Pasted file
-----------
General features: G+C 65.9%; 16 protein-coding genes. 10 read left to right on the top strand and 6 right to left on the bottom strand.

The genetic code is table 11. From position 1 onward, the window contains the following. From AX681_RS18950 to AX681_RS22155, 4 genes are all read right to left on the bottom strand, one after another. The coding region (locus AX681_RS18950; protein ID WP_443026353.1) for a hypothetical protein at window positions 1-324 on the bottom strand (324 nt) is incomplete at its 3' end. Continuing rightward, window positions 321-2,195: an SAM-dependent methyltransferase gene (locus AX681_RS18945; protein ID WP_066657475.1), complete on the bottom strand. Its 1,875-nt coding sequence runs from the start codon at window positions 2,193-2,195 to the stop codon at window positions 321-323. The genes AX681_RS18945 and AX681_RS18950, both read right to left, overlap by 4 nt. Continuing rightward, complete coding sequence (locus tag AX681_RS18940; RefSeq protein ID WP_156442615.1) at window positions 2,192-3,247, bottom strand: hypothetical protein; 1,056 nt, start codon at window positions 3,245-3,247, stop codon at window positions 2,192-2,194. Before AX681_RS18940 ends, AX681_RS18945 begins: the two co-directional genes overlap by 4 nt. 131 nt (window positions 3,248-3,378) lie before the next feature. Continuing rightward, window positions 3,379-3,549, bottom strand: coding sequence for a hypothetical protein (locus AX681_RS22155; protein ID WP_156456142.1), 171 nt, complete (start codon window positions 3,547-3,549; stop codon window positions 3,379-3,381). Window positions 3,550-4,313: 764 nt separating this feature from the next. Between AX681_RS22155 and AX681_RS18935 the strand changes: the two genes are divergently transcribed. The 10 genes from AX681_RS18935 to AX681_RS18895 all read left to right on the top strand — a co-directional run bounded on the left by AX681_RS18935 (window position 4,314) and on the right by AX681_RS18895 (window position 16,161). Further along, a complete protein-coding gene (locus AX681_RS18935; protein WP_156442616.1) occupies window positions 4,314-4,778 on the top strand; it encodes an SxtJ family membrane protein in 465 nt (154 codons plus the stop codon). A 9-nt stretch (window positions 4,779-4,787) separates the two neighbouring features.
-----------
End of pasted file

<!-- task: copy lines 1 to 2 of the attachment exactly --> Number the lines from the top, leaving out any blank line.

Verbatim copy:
General features: G+C 65.9%; 16 protein-coding genes. 10 read left to right on the top strand and 6 right to left on the bottom strand.

The genetic code is table 11. From position 1 onward, the window contains the following. From AX681_RS18950 to AX681_RS22155, 4 genes are all read right to left on the bottom strand, one after another. The coding region (locus AX681_RS18950; protein ID WP_443026353.1) for a hypothetical protein at window positions 1-324 on the bottom strand (324 nt) is incomplete at its 3' end. Continuing rightward, window positions 321-2,195: an SAM-dependent methyltransferase gene (locus AX681_RS18945; protein ID WP_066657475.1), complete on the bottom strand. Its 1,875-nt coding sequence runs from the start codon at window positions 2,193-2,195 to the stop codon at window positions 321-323. The genes AX681_RS18945 and AX681_RS18950, both read right to left, overlap by 4 nt. Continuing rightward, complete coding sequence (locus tag AX681_RS18940; RefSeq protein ID WP_156442615.1) at window positions 2,192-3,247, bottom strand: hypothetical protein; 1,056 nt, start codon at window positions 3,245-3,247, stop codon at window positions 2,192-2,194. Before AX681_RS18940 ends, AX681_RS18945 begins: the two co-directional genes overlap by 4 nt. 131 nt (window positions 3,248-3,378) lie before the next feature. Continuing rightward, window positions 3,379-3,549, bottom strand: coding sequence for a hypothetical protein (locus AX681_RS22155; protein ID WP_156456142.1), 171 nt, complete (start codon window positions 3,547-3,549; stop codon window positions 3,379-3,381). Window positions 3,550-4,313: 764 nt separating this feature from the next. Between AX681_RS22155 and AX681_RS18935 the strand changes: the two genes are divergently transcribed. The 10 genes from AX681_RS18935 to AX681_RS18895 all read left to right on the top strand — a co-directional run bounded on the left by AX681_RS18935 (window position 4,314) and on the right by AX681_RS18895 (window position 16,161). Further along, a complete protein-coding gene (locus AX681_RS18935; protein WP_156442616.1) occupies window positions 4,314-4,778 on the top strand; it encodes an SxtJ family membrane protein in 465 nt (154 codons plus the stop codon). A 9-nt stretch (window positions 4,779-4,787) separates the two neighbouring features.